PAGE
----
I’ve never been comfortable viewing ‘creepy’ movies or images. I’ve always found the visuals stay with me for longer than the written word. Tonight I came across the idea of the ‘Uncanny Valley‘ and was amazed, given my information junkie disposition, that I’d never heard of it before. Here’s Wikipedia’s take on what it means;
The uncanny valley is a hypothesis in the field of human aesthetics which holds that when human features look and move almost, but not exactly, like natural human beings, it causes a response of revulsion among human observers. Examples can be found in the fields of robotics,3Dcomputer animation, and in medical fields such as burn reconstruction, infectious diseases, neurological conditions, and plastic surgery. The “valley” refers to the dip in a graph of the comfort level of humans as subjects move toward a healthy, natural human likeness described in a functionof a subject’s aesthetic acceptability.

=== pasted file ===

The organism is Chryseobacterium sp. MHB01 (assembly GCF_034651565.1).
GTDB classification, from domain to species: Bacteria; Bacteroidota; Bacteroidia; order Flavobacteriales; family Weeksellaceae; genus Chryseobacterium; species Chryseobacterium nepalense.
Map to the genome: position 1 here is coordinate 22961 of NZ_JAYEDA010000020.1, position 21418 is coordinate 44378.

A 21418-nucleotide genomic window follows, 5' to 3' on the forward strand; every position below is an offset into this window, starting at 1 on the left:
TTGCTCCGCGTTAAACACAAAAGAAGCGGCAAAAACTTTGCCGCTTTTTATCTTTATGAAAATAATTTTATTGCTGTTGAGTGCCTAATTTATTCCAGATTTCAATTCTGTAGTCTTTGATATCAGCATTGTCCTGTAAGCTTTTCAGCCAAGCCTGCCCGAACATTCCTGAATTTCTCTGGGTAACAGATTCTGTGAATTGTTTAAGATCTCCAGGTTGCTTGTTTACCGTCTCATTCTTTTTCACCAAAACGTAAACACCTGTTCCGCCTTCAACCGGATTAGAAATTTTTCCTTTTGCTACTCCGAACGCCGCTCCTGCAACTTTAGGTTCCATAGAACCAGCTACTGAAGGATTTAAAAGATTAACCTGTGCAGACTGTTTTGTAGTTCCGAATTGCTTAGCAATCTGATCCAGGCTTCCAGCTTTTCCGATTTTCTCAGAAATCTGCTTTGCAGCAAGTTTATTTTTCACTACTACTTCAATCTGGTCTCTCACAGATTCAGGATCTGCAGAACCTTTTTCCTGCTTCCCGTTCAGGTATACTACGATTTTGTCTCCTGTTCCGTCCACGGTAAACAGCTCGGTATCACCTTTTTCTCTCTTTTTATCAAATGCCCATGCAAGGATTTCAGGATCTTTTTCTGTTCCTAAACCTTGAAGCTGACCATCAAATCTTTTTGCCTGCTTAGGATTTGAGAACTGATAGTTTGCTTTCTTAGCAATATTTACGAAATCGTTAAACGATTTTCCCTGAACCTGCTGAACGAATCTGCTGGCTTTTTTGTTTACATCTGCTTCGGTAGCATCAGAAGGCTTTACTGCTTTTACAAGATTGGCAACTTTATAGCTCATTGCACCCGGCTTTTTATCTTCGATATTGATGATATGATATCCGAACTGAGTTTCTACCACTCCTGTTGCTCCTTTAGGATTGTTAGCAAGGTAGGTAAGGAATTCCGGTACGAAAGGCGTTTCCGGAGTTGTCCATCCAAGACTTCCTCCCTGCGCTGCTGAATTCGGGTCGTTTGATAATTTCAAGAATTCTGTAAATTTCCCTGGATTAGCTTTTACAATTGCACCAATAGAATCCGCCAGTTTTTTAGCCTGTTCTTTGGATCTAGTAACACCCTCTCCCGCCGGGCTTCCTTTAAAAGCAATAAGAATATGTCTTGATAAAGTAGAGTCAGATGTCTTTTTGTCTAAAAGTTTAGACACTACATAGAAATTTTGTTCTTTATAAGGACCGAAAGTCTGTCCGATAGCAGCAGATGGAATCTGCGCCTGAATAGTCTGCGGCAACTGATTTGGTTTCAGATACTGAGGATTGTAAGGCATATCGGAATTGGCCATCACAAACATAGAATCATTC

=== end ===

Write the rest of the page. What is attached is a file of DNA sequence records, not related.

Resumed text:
In my reading tonight about it (because yes, once I’d got wind of it I had to read everything I could find) sees many discussing animated films and how some of them dwell in the ‘Uncanny Valley’ with characters who suffer from the dead eyes effect and are almost zombie like. One that cops a lot of criticism is ‘The Polar Express‘. I have to admit, it’s an animated movie that has never sat well with me. The characters didn’t look quite right, and reading the theories behind the ‘Uncanny Valley’ seem to help explain why I found it unsettling.
Anyway, it’s certainly whiled a Friday night away for me. Off to bed now, and off to the polling booth in the morning for voting in the Australian Federal Election. Will we be in for a shock result, or the trouncing everyone’s expecting and Rupert Murdoch is hoping for. All will be apparent tomorrow night!